TOPICS: US gay market. Cars. Gay auto market in US. Gay marketing. Lesbian and gay market research. US gay market valuation. US gay marketing developments. Lesbian and gay media. Gay PR. New York Times. New report in New York Times suggests that certain brands of car may be perceived as gay brands.
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There is an interesting report on the perceived gay appeal of certain cars in today's New York Times.
Over the years, Out Now has seen many ill-conceived attempts to create a 'gay' brand for mainstream consumer goods.
These have usually been preceded by the word "Pink" or "Rainbow" as if gay consumers are influenced by just a word, or a colour swathe - rather than the product's attributes and brand characteristics.
How well does the brand fit the consumer's perception of self? Does the product have characteristics that make it particularly suited to an individual's lifestyle? And what does the choice of that brand tell the rest of the world about the consumer her- or him-self?
A New York Times report today considers whether certain brands of cars are of particular appeal to gay consumers. It then also looks further at whether a gay following for a brand is a plus or a minus for the mainstream appeal of a particular make of auto.
It is an interesting product category as cars often tend to attract the sometimes outrageous passion of many heterosexual men (although I will be the first to admit that I just broke one of Out Now's own cardinal market rules: "assume nothing" as well as "don't generalize" and also "diversity is key". But I digress.)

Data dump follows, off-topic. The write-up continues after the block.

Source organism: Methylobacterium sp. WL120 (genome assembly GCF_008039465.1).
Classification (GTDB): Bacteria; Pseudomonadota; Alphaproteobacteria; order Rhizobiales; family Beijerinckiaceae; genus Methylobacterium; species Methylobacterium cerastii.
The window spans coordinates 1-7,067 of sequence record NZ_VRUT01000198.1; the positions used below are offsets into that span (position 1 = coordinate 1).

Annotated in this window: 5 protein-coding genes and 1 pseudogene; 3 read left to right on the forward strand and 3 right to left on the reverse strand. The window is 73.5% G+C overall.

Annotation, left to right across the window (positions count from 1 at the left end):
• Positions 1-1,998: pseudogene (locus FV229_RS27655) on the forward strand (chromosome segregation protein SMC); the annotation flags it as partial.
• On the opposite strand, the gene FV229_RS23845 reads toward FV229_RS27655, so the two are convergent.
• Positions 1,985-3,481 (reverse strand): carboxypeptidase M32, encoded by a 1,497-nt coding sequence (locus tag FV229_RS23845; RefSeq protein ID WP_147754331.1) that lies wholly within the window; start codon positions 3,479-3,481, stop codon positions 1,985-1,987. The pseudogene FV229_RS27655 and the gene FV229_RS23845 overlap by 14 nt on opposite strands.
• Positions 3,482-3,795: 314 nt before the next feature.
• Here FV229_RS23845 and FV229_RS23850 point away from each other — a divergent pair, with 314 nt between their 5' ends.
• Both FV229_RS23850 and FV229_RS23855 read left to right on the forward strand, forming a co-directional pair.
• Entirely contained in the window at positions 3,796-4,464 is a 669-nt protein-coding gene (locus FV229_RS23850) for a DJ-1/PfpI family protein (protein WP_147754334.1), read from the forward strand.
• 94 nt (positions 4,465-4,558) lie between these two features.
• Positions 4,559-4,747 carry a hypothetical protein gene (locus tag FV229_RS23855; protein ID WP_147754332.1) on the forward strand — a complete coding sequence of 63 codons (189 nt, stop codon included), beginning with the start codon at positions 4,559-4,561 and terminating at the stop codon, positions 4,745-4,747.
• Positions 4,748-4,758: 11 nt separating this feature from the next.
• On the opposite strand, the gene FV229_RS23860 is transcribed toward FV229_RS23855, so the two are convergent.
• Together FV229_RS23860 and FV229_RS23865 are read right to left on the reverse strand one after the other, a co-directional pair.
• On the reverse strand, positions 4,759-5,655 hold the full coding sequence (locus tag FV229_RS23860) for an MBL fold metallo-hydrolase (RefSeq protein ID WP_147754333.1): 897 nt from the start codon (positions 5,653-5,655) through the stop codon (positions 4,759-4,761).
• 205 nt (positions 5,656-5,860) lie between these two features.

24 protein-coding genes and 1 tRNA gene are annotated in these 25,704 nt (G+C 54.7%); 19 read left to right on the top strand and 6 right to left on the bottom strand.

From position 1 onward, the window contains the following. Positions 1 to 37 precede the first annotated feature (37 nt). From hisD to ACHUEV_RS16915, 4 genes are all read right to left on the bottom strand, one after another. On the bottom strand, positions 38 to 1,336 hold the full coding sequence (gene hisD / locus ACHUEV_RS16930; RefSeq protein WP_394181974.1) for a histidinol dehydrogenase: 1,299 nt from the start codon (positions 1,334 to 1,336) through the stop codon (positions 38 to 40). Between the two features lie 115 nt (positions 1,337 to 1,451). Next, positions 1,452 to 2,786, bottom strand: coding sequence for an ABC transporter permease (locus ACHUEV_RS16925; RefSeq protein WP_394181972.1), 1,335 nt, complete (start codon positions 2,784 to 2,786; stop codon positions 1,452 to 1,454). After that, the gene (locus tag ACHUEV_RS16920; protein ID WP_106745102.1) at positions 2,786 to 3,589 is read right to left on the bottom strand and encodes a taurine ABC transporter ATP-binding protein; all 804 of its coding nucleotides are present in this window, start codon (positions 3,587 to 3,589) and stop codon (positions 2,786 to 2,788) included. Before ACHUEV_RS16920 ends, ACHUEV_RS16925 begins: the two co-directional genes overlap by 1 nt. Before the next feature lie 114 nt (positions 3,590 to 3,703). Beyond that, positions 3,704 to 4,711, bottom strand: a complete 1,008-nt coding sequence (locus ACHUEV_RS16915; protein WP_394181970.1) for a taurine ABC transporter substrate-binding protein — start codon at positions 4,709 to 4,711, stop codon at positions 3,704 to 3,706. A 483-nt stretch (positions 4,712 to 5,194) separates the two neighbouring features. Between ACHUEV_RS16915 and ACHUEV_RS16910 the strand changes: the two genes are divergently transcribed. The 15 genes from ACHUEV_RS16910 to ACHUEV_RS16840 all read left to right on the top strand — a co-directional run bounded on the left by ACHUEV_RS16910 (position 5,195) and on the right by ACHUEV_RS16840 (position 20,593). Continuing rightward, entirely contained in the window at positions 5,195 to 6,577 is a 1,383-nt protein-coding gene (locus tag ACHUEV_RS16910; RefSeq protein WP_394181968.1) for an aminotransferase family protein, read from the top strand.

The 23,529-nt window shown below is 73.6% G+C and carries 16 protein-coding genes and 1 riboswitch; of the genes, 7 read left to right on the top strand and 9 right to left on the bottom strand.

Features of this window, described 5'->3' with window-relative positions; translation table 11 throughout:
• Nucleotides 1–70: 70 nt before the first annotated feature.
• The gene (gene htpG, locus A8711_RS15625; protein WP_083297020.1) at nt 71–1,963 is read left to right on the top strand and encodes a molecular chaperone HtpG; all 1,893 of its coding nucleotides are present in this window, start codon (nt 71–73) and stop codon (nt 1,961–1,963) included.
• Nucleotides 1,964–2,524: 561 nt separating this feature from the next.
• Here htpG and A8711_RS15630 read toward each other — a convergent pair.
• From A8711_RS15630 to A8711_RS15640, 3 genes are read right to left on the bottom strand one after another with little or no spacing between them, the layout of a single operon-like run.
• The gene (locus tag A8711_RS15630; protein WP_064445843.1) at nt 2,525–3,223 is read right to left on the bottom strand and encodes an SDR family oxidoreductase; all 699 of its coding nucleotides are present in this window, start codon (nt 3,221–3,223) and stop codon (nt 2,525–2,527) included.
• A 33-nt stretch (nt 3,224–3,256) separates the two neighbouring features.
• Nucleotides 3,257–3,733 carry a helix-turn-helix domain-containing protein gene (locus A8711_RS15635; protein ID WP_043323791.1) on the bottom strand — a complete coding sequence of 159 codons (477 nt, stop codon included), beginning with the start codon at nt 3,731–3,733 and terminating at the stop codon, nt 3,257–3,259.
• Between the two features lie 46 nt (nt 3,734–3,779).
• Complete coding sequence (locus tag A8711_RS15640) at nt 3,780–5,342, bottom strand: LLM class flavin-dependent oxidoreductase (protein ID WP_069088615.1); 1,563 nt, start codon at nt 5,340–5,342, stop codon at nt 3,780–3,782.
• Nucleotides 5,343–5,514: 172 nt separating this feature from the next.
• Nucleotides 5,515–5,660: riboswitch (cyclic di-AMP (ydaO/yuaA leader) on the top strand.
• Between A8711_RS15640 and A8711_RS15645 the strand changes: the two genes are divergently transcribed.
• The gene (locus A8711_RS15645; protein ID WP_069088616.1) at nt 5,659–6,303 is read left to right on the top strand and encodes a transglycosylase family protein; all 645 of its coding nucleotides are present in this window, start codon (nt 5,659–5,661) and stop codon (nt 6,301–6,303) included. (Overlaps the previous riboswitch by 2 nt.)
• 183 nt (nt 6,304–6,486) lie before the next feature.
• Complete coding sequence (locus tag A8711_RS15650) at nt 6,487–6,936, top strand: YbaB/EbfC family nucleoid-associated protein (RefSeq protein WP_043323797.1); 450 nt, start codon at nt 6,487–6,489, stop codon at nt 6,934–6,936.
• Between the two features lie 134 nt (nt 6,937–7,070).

The claim that certain models of car are 'too gay' for some consumers seems a bit of a stretch. People - of whatever sexual orientation - are very diverse and will make brand selection decisions about particular autos based on many factors which, in Gestalt concert, will affect which model of car they actually purchase.
It may be that the 'too gay' epithet could, in this instance, have more to do with homophobia in the same way that the putdown "that's so gay" has its roots in discomfort with gay people, and is used as an insult where being gay is the assumed negative.
And quite a few gay men happily fall squarely into the obsessive 'rev-head' car fancier category. Many gay men would gladly prefer a Hummer or Jeep to a Subaru or Mini Cooper.
Stereotypes are often easy journalism and a convenient way to box in concepts that are far more complex and diverse than the hypothesis in question.
Here is an extract of the New York Times gay car brand article:
RON GEREN, an actor in Los Angeles, commutes to auditions and jobs throughout Southern California in a sleek black Mazda MX-5 Miata convertible. But for a recent date with a woman, he rented a Cadillac Escalade because he was so used to friends saying his Miata is “gay.”
“Guys say, ‘Hey, that’s cute,’ ” Mr. Geren, 40, said, adding that the comments come from gay as well as straight men. “You have to fend off that perception.”